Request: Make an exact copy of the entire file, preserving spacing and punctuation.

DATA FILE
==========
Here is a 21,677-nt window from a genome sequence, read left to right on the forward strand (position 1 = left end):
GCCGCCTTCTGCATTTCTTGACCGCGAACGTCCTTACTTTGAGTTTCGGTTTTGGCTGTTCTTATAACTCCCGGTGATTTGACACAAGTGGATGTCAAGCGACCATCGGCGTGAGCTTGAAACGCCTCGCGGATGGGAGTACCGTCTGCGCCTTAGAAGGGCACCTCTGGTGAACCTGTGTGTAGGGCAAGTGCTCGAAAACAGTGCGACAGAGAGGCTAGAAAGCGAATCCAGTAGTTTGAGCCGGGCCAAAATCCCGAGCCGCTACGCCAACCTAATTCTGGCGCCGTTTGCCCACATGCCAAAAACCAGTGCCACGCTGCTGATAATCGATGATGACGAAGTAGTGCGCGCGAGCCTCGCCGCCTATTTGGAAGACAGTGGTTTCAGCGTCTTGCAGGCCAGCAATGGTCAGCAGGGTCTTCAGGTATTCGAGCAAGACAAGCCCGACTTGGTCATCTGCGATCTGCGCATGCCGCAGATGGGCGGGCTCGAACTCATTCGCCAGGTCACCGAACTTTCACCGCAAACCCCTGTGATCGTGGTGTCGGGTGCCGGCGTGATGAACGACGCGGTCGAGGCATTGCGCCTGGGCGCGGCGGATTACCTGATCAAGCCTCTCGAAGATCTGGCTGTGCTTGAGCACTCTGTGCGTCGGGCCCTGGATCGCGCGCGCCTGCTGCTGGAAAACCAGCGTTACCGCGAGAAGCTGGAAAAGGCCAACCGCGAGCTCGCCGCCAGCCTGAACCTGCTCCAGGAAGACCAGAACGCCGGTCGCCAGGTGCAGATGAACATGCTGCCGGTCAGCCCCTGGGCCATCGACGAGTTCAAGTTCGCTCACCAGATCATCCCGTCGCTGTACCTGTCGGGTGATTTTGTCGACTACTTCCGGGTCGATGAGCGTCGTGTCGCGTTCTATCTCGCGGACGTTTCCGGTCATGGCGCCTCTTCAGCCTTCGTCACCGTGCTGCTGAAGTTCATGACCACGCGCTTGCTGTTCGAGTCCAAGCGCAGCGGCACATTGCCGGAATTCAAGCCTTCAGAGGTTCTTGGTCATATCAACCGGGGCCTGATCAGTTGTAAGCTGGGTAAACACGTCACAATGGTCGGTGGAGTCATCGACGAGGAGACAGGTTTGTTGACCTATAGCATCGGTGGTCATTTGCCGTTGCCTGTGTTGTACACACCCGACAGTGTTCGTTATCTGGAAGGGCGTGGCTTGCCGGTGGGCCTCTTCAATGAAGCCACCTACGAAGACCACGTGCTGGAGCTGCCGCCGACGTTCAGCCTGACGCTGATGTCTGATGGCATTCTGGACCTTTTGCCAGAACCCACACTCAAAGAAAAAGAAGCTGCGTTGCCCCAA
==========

Here is a 21,677-nt window from a genome sequence, read left to right on the forward strand (position 1 = left end):
GCCGCCTTCTGCATTTCTTGACCGCGAACGTCCTTACTTTGAGTTTCGGTTTTGGCTGTTCTTATAACTCCCGGTGATTTGACACAAGTGGATGTCAAGCGACCATCGGCGTGAGCTTGAAACGCCTCGCGGATGGGAGTACCGTCTGCGCCTTAGAAGGGCACCTCTGGTGAACCTGTGTGTAGGGCAAGTGCTCGAAAACAGTGCGACAGAGAGGCTAGAAAGCGAATCCAGTAGTTTGAGCCGGGCCAAAATCCCGAGCCGCTACGCCAACCTAATTCTGGCGCCGTTTGCCCACATGCCAAAAACCAGTGCCACGCTGCTGATAATCGATGATGACGAAGTAGTGCGCGCGAGCCTCGCCGCCTATTTGGAAGACAGTGGTTTCAGCGTCTTGCAGGCCAGCAATGGTCAGCAGGGTCTTCAGGTATTCGAGCAAGACAAGCCCGACTTGGTCATCTGCGATCTGCGCATGCCGCAGATGGGCGGGCTCGAACTCATTCGCCAGGTCACCGAACTTTCACCGCAAACCCCTGTGATCGTGGTGTCGGGTGCCGGCGTGATGAACGACGCGGTCGAGGCATTGCGCCTGGGCGCGGCGGATTACCTGATCAAGCCTCTCGAAGATCTGGCTGTGCTTGAGCACTCTGTGCGTCGGGCCCTGGATCGCGCGCGCCTGCTGCTGGAAAACCAGCGTTACCGCGAGAAGCTGGAAAAGGCCAACCGCGAGCTCGCCGCCAGCCTGAACCTGCTCCAGGAAGACCAGAACGCCGGTCGCCAGGTGCAGATGAACATGCTGCCGGTCAGCCCCTGGGCCATCGACGAGTTCAAGTTCGCTCACCAGATCATCCCGTCGCTGTACCTGTCGGGTGATTTTGTCGACTACTTCCGGGTCGATGAGCGTCGTGTCGCGTTCTATCTCGCGGACGTTTCCGGTCATGGCGCCTCTTCAGCCTTCGTCACCGTGCTGCTGAAGTTCATGACCACGCGCTTGCTGTTCGAGTCCAAGCGCAGCGGCACATTGCCGGAATTCAAGCCTTCAGAGGTTCTTGGTCATATCAACCGGGGCCTGATCAGTTGTAAGCTGGGTAAACACGTCACAATGGTCGGTGGAGTCATCGACGAGGAGACAGGTTTGTTGACCTATAGCATCGGTGGTCATTTGCCGTTGCCTGTGTTGTACACACCCGACAGTGTTCGTTATCTGGAAGGGCGTGGCTTGCCGGTGGGCCTCTTCAATGAAGCCACCTACGAAGACCACGTGCTGGAGCTGCCGCCGACGTTCAGCCTGACGCTGATGTCTGATGGCATTCTGGACCTTTTGCCAGAACCCACACTCAAAGAAAAAGAAGCTGCGTTGCCCCAA